DLR research aircraft flight tests new noise abatement system


Reducing aircraft noise over residential areas while saving kerosene – this dual improvement is the aim of a joint research project being conducted by the German Aerospace Center (DLR) and the Umwelt- und Nachbarschaftshauses (UNH) in Kelsterbach, Germany.

From September 26 to 28, DLR used its A320 Advanced Technology Research Aircraft (ATRA) to flight test a new low noise augmentation system (LNAS), which is a pilot assistance system for noise-optimized landing approaches.

Currently, during landing – generally the most labor-intensive phase of a flight – it is often difficult for pilots to select the optimum times at which to extend the flaps and lower the landing gear so that the greatest possible part of the landing approach can be conducted in quiet, fuel-efficient circumstances, with the engines at idle.

As a result of a doctoral research project at the DLR Institute of Flight Systems in Braunschweig, Germany, an assistance system has been developed that shows the pilots a flight deck display of the points at which they need to carry out certain actions to create the optimum low-noise descent in line with the approach controller’s instructions. To date, the system has been successfully tested in a simulator and in initial research flights with no surrounding air traffic. Now it is time to test the system during peak traffic at Frankfurt Airport.

Weather conditions, poor visibility, the weight of the aircraft, and instructions from air traffic control, each have a different effect on every landing. DLR researchers want to find out how these variable influences affect the new assistance system and how professional pilots respond to the system. For this reason, pilots from several airlines have taken turns to sit alongside a DLR test pilot on ATRA’s flight deck and make approach flights to Frankfurt – sometimes with the assistance system, sometimes without.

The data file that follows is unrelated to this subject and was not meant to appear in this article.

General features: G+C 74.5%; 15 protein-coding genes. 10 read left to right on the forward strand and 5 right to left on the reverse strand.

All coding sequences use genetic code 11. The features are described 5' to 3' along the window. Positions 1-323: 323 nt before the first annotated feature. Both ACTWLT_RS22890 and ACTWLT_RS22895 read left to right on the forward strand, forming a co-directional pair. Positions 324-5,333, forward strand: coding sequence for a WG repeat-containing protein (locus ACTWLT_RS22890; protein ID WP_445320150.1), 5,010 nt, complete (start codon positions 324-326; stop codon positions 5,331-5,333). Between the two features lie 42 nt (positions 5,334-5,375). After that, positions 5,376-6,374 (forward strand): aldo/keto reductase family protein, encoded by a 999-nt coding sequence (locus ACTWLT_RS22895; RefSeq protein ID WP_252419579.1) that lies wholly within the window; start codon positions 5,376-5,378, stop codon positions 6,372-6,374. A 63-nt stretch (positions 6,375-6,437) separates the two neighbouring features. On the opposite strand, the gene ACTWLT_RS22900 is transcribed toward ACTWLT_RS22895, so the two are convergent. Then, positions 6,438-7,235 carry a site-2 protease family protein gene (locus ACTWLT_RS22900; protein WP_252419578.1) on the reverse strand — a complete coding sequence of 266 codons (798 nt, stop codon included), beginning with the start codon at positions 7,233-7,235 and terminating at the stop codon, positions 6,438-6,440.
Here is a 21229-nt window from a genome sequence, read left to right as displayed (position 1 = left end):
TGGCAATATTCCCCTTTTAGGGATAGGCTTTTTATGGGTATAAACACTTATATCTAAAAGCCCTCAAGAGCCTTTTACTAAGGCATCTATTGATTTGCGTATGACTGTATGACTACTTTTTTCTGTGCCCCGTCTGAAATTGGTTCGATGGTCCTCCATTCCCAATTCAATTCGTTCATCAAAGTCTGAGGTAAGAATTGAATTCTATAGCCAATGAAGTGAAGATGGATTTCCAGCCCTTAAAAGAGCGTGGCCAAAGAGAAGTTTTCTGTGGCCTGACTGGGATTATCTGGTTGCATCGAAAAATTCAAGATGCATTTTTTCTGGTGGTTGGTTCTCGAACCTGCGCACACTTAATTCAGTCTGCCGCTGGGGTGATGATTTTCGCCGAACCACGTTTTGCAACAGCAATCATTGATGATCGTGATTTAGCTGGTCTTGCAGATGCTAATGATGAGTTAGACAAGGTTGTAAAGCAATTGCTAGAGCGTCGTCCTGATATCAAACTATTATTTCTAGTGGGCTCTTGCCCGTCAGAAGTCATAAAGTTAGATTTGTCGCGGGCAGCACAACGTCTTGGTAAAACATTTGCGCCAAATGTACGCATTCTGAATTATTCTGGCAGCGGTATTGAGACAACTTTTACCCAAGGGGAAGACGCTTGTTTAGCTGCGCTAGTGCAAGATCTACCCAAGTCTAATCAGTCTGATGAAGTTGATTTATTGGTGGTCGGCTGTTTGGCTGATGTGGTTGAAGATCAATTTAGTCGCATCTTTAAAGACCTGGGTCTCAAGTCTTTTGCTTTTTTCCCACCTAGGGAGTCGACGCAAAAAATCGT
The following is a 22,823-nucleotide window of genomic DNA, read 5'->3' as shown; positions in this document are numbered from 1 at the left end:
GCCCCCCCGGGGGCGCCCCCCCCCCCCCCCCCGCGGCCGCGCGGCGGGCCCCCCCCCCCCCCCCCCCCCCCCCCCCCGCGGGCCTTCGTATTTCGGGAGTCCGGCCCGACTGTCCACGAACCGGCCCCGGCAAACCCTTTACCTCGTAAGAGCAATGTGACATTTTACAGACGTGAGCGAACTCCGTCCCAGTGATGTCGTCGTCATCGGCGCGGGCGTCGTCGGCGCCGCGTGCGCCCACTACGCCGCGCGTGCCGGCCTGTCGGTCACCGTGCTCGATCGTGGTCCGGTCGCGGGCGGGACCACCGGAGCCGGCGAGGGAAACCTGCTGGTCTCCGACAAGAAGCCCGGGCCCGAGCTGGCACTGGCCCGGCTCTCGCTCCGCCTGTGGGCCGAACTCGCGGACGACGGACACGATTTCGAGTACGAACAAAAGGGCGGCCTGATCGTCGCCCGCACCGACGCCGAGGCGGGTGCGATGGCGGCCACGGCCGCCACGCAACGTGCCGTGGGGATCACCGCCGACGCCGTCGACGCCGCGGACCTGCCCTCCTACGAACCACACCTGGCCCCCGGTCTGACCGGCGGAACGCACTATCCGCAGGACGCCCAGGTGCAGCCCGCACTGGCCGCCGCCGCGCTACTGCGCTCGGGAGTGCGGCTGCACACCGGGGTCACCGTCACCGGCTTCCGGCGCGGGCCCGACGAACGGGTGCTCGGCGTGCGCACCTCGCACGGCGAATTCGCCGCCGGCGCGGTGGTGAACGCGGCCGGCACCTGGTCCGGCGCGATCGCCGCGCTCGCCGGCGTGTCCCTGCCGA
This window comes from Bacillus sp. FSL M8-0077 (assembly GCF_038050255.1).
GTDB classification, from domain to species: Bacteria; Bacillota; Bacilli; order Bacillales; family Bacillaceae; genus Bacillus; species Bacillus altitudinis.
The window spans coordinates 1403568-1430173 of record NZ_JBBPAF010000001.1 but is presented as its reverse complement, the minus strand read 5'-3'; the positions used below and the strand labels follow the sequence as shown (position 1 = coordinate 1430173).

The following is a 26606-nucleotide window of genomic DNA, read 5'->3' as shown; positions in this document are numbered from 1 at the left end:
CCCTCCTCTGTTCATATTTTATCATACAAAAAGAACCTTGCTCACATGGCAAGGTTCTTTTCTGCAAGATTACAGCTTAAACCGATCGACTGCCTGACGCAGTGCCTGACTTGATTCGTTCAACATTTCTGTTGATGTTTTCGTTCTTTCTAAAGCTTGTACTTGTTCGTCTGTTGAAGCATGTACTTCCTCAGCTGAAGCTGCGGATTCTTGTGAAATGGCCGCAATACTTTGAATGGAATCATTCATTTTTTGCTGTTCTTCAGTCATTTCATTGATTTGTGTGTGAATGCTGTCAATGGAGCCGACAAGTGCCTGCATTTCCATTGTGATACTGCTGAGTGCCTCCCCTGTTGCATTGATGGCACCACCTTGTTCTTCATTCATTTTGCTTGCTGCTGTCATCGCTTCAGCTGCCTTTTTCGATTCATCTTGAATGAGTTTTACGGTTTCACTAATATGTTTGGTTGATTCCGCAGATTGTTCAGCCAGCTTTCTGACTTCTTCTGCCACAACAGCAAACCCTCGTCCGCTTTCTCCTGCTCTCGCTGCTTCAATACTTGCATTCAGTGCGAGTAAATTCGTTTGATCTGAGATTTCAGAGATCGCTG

The test flights are being coordinated with the German air traffic control service Deutsche Flugsicherung (DFS) and Frankfurt Airport. Before the actual flight tests, extensive trials were carried out in the DLR Air Vehicle Simulator (AVES).

“We are delighted to now be able to send the newly-developed assistance system for a real-life check at the busiest airport in Germany,” said Stefan Levedag, head of the DLR Institute of Flight Systems.

“An important step in the development process is gathering the impressions and experiences of experienced airline pilots with the new system in the demanding operational environment at Frankfurt Airport, with its high volume of traffic.”

Another advantage is the numerous noise measurement stations that have been set up around the airport. These can be used to locally quantify the noise reduction effect of the optimized approaches. The results of the project will be presented at ICANA 2016, the fourth International Conference on Active Noise Abatement, in November and then subsequently published.

The test flight program includes a total of five test flights of five hours per day, including take-off, approach and go-around, using the northwest runway at Frankfurt Airport. During each test flight, the flight captain (a DLR pilot) will be accompanied by four pilots who will each carry out two approaches in normal operational conditions – once with and once without the pilot assistance system. The sequence of pilots and use of the system has been arranged so that any learning effect is excluded.

In the test flights, the altitude and speed profiles of conventional approach flights will be investigated in terms of their potential for reducing noise, fuel consumption and flight time within the constraints of real flight operations. In addition to improvements in terms of noise and precision, error-free functioning of the prototype in actual flight operation is expected from the start, along with a high level of acceptance by the pilots.

September 29, 2016

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